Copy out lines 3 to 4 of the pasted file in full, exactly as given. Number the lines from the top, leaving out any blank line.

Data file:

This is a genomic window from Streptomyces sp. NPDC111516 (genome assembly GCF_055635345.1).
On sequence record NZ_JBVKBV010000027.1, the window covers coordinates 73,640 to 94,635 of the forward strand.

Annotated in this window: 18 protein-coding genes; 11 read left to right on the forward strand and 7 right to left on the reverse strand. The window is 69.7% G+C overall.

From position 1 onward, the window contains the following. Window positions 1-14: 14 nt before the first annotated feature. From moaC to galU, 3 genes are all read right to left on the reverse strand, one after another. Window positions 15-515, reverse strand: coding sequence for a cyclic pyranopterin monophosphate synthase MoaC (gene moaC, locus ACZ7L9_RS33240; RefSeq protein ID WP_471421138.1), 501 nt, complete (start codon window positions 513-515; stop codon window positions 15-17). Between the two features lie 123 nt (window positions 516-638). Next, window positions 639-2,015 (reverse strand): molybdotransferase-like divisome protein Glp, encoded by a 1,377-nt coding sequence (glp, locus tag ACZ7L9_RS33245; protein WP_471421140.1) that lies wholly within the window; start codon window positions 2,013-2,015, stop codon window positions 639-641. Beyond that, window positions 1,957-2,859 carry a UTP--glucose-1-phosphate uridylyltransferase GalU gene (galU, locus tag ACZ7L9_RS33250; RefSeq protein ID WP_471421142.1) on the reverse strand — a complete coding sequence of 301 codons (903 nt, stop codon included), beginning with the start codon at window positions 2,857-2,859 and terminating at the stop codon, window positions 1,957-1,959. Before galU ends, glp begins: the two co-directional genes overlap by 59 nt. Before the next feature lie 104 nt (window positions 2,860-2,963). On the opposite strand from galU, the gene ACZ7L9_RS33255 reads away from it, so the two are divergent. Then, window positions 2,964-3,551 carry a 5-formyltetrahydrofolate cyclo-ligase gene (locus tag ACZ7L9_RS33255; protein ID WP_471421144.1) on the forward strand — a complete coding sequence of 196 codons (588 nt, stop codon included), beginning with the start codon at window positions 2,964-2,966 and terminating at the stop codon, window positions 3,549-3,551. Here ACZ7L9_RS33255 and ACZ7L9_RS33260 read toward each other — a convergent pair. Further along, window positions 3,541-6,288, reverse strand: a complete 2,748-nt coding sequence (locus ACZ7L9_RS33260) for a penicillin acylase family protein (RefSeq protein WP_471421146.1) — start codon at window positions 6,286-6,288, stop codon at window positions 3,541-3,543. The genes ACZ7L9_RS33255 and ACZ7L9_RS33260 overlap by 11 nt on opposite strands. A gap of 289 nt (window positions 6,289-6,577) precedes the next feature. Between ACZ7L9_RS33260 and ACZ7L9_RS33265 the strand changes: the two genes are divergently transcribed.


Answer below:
Annotated in this window: 18 protein-coding genes; 11 read left to right on the forward strand and 7 right to left on the reverse strand. The window is 69.7% G+C overall.

From position 1 onward, the window contains the following. Window positions 1-14: 14 nt before the first annotated feature. From moaC to galU, 3 genes are all read right to left on the reverse strand, one after another. Window positions 15-515, reverse strand: coding sequence for a cyclic pyranopterin monophosphate synthase MoaC (gene moaC, locus ACZ7L9_RS33240; RefSeq protein ID WP_471421138.1), 501 nt, complete (start codon window positions 513-515; stop codon window positions 15-17). Between the two features lie 123 nt (window positions 516-638). Next, window positions 639-2,015 (reverse strand): molybdotransferase-like divisome protein Glp, encoded by a 1,377-nt coding sequence (glp, locus tag ACZ7L9_RS33245; protein WP_471421140.1) that lies wholly within the window; start codon window positions 2,013-2,015, stop codon window positions 639-641. Beyond that, window positions 1,957-2,859 carry a UTP--glucose-1-phosphate uridylyltransferase GalU gene (galU, locus tag ACZ7L9_RS33250; RefSeq protein ID WP_471421142.1) on the reverse strand — a complete coding sequence of 301 codons (903 nt, stop codon included), beginning with the start codon at window positions 2,857-2,859 and terminating at the stop codon, window positions 1,957-1,959. Before galU ends, glp begins: the two co-directional genes overlap by 59 nt. Before the next feature lie 104 nt (window positions 2,860-2,963). On the opposite strand from galU, the gene ACZ7L9_RS33255 reads away from it, so the two are divergent. Then, window positions 2,964-3,551 carry a 5-formyltetrahydrofolate cyclo-ligase gene (locus tag ACZ7L9_RS33255; protein ID WP_471421144.1) on the forward strand — a complete coding sequence of 196 codons (588 nt, stop codon included), beginning with the start codon at window positions 2,964-2,966 and terminating at the stop codon, window positions 3,549-3,551. Here ACZ7L9_RS33255 and ACZ7L9_RS33260 read toward each other — a convergent pair. Further along, window positions 3,541-6,288, reverse strand: a complete 2,748-nt coding sequence (locus ACZ7L9_RS33260) for a penicillin acylase family protein (RefSeq protein WP_471421146.1) — start codon at window positions 6,286-6,288, stop codon at window positions 3,541-3,543. The genes ACZ7L9_RS33255 and ACZ7L9_RS33260 overlap by 11 nt on opposite strands. A gap of 289 nt (window positions 6,289-6,577) precedes the next feature. Between ACZ7L9_RS33260 and ACZ7L9_RS33265 the strand changes: the two genes are divergently transcribed.